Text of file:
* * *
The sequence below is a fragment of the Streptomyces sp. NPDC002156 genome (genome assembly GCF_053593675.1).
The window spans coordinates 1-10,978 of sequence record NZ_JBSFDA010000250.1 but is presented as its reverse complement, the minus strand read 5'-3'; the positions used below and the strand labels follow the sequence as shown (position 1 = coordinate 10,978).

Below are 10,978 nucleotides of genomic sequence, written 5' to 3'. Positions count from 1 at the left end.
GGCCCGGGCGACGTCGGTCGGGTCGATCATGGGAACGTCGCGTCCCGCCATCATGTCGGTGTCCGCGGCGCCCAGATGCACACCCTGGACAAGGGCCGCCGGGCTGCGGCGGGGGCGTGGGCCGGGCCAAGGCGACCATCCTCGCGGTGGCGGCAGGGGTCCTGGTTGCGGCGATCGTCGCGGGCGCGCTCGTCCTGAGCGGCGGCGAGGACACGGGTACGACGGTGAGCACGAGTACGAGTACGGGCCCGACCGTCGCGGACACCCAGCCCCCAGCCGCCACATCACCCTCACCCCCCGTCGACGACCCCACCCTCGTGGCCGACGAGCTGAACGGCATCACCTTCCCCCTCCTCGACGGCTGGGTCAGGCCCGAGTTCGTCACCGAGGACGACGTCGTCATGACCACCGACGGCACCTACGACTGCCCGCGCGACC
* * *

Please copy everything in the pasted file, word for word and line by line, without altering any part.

The sequence below is a fragment of the Streptomyces sp. NPDC002156 genome (genome assembly GCF_053593675.1).
The window spans coordinates 1-10,978 of sequence record NZ_JBSFDA010000250.1 but is presented as its reverse complement, the minus strand read 5'-3'; the positions used below and the strand labels follow the sequence as shown (position 1 = coordinate 10,978).

Below are 10,978 nucleotides of genomic sequence, written 5' to 3'. Positions count from 1 at the left end.
GGCCCGGGCGACGTCGGTCGGGTCGATCATGGGAACGTCGCGTCCCGCCATCATGTCGGTGTCCGCGGCGCCCAGATGCACACCCTGGACAAGGGCCGCCGGGCTGCGGCGGGGGCGTGGGCCGGGCCAAGGCGACCATCCTCGCGGTGGCGGCAGGGGTCCTGGTTGCGGCGATCGTCGCGGGCGCGCTCGTCCTGAGCGGCGGCGAGGACACGGGTACGACGGTGAGCACGAGTACGAGTACGGGCCCGACCGTCGCGGACACCCAGCCCCCAGCCGCCACATCACCCTCACCCCCCGTCGACGACCCCACCCTCGTGGCCGACGAGCTGAACGGCATCACCTTCCCCCTCCTCGACGGCTGGGTCAGGCCCGAGTTCGTCACCGAGGACGACGTCGTCATGACCACCGACGGCACCTACGACTGCCCGCGCGACC